Tag Archives: police state

No Need For Police To Shoot Man, Witness Says

Published by:

The anguished renovator who alerted police to a dazed man clad in a hospital gown lurking in the backyard of an east-end house last Friday says police did not need to kill him.

“From what I saw, this was uncalled for. There was no need to shoot him,” said Vince, who wouldn’t reveal his full name. “I don’t want the family to know it was me. I feel responsible. I’m still struggling to cope.”

The renovator’s remorse has led him to break his silence about the shooting of 29-year-old Michael Eligon, an event he saw unfold in front of him on Milverton Boulevard, near Coxwell and Danforth Avenues, at 10:15 a.m.

Police Using Drones On Domestic Population

Published by:

Michael Edwards  
Activist Post

It is a sign of just how fast the police state is advancing that drones in American skies have gone from conspiracy theory to admitted fact in about a year.

In a precedent-setting event, local law enforcement in North Dakota nabbed three suspected armed men with the help of a Predator B unmanned drone.  It was only after the drone confirmed that the men were unarmed that police moved in to make the arrest.

It has now become clear that, as we have written and warned about for the past year, the drones that were supposedly commissioned strictly as tools for border control will now patrol inland for suspected criminals on American soil, heralding a new level of police state oppression.

In April I wrote about the future expansion of unmanned drones over America based on the admissions made by two-star General, John Priddy, from the U.S. National Air Security Operations Center, evidenced in the video below, that the continued expansion of predator drone surveillance was a stated goal for the coming years.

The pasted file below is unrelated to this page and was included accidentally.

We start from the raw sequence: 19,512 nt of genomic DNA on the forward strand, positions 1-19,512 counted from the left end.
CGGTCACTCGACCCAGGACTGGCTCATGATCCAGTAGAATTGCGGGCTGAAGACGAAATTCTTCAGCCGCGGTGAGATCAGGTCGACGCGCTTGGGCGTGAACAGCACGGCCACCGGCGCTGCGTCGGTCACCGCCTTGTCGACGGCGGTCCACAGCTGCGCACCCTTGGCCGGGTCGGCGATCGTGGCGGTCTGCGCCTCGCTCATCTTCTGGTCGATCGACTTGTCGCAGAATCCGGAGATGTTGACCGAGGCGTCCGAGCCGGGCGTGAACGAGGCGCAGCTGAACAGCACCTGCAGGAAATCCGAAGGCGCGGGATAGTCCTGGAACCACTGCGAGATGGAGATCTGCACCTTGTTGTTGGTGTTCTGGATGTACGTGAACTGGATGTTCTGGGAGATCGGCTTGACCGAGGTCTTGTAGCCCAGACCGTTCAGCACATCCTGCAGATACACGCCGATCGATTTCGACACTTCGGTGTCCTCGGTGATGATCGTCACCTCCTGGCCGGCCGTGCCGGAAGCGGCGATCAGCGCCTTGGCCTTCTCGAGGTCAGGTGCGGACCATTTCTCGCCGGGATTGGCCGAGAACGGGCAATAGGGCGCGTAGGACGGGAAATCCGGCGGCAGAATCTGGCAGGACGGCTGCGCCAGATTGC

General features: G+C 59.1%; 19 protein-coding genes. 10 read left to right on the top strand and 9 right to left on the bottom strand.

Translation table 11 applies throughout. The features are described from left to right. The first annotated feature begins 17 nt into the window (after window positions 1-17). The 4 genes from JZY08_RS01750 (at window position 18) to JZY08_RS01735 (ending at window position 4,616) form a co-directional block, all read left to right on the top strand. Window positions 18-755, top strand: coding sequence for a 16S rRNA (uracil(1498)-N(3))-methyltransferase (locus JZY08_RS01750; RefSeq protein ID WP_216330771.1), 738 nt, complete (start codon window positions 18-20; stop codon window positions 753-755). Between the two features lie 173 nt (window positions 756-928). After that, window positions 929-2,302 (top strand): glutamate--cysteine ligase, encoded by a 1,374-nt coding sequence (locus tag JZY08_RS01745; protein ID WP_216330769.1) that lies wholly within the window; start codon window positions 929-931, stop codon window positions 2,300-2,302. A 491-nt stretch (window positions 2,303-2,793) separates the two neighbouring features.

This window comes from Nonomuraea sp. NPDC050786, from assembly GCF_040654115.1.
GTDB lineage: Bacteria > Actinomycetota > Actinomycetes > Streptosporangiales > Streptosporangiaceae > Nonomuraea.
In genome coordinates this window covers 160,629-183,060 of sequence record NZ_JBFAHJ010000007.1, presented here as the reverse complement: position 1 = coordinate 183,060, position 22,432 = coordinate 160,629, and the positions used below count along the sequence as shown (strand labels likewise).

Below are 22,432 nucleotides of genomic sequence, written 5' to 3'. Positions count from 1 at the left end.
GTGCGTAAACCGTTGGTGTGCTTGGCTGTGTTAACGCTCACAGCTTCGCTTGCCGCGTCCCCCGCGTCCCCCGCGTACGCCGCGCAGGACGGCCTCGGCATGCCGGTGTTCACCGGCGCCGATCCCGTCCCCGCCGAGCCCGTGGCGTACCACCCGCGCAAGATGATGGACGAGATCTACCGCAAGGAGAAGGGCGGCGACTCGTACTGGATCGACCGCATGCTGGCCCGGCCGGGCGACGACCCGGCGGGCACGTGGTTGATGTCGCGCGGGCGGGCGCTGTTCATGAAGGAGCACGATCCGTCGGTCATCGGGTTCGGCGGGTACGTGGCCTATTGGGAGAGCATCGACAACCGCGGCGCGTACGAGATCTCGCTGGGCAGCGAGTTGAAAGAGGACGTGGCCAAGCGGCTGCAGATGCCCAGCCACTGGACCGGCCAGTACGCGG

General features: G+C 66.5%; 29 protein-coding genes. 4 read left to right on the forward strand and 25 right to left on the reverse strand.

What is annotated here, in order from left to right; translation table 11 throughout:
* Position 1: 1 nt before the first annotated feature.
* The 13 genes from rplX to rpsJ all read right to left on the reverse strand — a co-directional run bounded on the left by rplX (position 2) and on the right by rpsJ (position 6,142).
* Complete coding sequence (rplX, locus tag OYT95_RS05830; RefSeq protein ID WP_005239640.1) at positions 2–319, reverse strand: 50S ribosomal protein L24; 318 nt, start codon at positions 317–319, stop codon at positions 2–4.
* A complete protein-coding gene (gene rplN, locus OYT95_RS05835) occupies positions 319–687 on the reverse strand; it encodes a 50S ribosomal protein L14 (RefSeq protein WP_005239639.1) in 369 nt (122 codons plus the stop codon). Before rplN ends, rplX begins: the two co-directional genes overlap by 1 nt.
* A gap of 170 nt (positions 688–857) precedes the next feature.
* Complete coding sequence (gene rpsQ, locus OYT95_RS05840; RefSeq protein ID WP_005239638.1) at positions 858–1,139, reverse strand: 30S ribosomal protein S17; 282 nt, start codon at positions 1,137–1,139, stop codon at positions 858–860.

Read More Here

They ARE Coming For You… Why Are You Helping Them?

Published by:

As I was recently reading through the journals written by Sister Bohdana, who in 1943 was executed by Nazi Forces for the “crime” of helping the German people, I was struck by the many similarities that are now occurring in the United States, specifically how the majority of its citizens remain compliant to the ever growing police state arising around them.

Sister Bohdana had been sent to Germany in 1938 by the Sorcha Faal to, among her other duties; begin educating those opposed to Nazi rule on how to protectthemselves against the tyranny they were facing.  What she believed would be a project enthusiastically embraced by the German people became the exact opposite however because, as she wrote at the time, “They have little to no conception that their greatest enemy is themselves.”

What the Sister was referring to in her writings was how insidiously the Nazi regime had used the pretext of “terror” to turn the vast majority of Germany’s citizens into government informants, a practice that didn’t end when World War II was over, but was continued in Communist East Germany with the Ministry for State Security (Stasi) creating one of the most extensive police infiltrations of a society in history where one of every 63 East Germans collaborated as spies against their fellow citizens.

What the Nazis and Stasi had done to the Germany people though pales to virtual insignificance when compared to what the United States has done to its citizens since 2001 as nearly every single American has become, in essence, a government spy who is in all actuality spying on themselves…and they don’t even know it!